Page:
Brows raised, Heather motioned between them. "You and her… you're together?"
With a disinterested sigh, Felicity wondered, "Who exactly is working on your boss's computer?"
"Mark Something," Heather replied, before cutting her eyes toward Oliver. "Exactly how long have you been together, Ollie? Because it doesn't feel like you were single so long ago…"
"A few weeks now." He hugged Felicity, rubbing a hand up and down her arm. "Ran into each other in a coffee shop and I feel for her on sight."
Heather didn't look convinced and gave Felicity a look over. Oliver found himself doing the same. She was short, only reaching his shoulder, with square glasses, a red silk blouse and a dark black pencil skirt, the last two of which capitalized on her curves. Her hair was tied back in a ponytail, long and wavy. She was pretty in that innocent, girl-next-door kind of way, which wasn't usually his type, but then, once upon a time, Tommy said anyone with breasts and a pulse was Oliver's type.
"Really?" Heather's lip curled. "How quaint."
"The quaintest," Felicity returned. "Shouldn't you be checking on that computer? I know Mark. He's good at his job. It's probably ready."
The dismissal was clear and Heather shot her an icy look before turning to Oliver. "When you get tired of playing house, you know where to find me." She winked before she walked out and, while Oliver knew she wasn't in his best interest, he did enjoy the view as she left.
A throat clearing drew his attention and he turned to his fake girlfriend, offering a boyish grin. "Thank you. Heather's a bit of a…" He trailed off, making a face.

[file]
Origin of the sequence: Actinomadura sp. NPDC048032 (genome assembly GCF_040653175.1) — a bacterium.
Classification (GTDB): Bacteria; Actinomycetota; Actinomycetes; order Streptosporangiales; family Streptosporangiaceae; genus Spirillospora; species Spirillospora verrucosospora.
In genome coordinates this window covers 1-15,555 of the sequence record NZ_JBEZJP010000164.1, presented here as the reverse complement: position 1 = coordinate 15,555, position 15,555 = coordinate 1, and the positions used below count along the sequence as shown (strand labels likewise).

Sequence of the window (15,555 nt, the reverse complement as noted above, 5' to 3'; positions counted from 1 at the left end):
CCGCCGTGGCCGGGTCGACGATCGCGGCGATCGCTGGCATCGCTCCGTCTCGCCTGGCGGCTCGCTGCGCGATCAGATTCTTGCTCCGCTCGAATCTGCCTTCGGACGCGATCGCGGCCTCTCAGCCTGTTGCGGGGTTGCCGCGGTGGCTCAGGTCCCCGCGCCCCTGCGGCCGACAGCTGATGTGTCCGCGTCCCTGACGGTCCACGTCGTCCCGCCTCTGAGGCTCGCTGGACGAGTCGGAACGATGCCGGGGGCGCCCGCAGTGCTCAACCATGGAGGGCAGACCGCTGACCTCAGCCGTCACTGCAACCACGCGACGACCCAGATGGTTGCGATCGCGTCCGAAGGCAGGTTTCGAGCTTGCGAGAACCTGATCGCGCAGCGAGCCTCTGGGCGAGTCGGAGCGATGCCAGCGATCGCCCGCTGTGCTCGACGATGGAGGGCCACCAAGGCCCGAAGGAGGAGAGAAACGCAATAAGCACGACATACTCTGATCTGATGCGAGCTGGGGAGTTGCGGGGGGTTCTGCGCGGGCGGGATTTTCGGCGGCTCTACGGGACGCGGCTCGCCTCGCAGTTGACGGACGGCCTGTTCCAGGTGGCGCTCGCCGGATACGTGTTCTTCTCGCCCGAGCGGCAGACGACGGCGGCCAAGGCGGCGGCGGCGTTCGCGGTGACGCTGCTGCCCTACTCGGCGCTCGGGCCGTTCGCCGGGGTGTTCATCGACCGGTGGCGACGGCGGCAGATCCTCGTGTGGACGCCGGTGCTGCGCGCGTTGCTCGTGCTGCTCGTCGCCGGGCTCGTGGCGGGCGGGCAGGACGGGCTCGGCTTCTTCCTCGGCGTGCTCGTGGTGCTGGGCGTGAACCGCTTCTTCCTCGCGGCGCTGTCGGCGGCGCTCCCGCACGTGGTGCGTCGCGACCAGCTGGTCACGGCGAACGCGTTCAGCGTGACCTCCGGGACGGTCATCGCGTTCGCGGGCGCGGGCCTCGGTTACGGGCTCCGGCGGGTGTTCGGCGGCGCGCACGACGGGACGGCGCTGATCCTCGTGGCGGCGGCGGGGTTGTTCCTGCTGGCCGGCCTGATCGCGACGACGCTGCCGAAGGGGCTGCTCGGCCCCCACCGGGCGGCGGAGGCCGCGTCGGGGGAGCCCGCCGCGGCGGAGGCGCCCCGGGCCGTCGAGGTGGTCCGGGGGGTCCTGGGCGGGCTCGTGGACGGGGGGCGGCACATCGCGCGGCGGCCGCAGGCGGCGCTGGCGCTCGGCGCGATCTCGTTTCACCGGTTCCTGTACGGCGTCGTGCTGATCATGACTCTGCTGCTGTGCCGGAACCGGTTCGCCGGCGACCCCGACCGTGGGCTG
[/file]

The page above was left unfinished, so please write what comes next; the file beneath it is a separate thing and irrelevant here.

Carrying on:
"Just so we're clear, you ran up to the first woman you saw, forced her into pretending to be your girlfriend, and insulted a woman you definitely slept with because…" She shook her head, waving a hand. "You're a coward who can't just tell someone you're not interested in anything long term."
His eyes turned up in thought as he absorbed her words. "Yes…" he said, slowly. "But, in my defense—"
"In your defense, you're the son of my boss, so I probably shouldn't tell you that what you just did was sad and pathetic and as much as I don't appreciate a complete stranger looking down on me, I actually feel bad for that woman for ever wasting her time sleeping with you in the first place." Standing a little taller, her chin tilted up stubbornly, she added, "And just so you're aware, son of my boss or not, what you just did could have been seen as sexual harassment and put this company and your father's job at risk. So maybe the next time you have a little trouble in your personal life, you put on your big boy pants and face it."
Turning on her heel, she stalked toward the door, muttering under her breath about privileged men taking advantage and never owning up to things. He stared after her, his mouth agape and his brow furrowed.
A familiar chuckle caught his attention then and he watched his father step in front of the door, smiling down the hall at the irritated woman before he stepped into the coffee room, his hands tucked into his pockets. "I see you're charming my staff, Oliver…"
He sighed, rolling his eyes. "It was a misunderstanding."
"You know, I personally hired Miss Smoak. She was an outstanding student at MIT. Graduated early with honors. I had to fight Stellmoor International and Wayne Enterprises to get her hired here. Somehow I don't think when she agreed to work for me that she thought she'd be standing in as your fake girlfriend when one of your… previous bed partners tried to rekindle something."
He sighed, frowning. "It was a mistake. I'll apologize to her if you're worried about a lawsuit."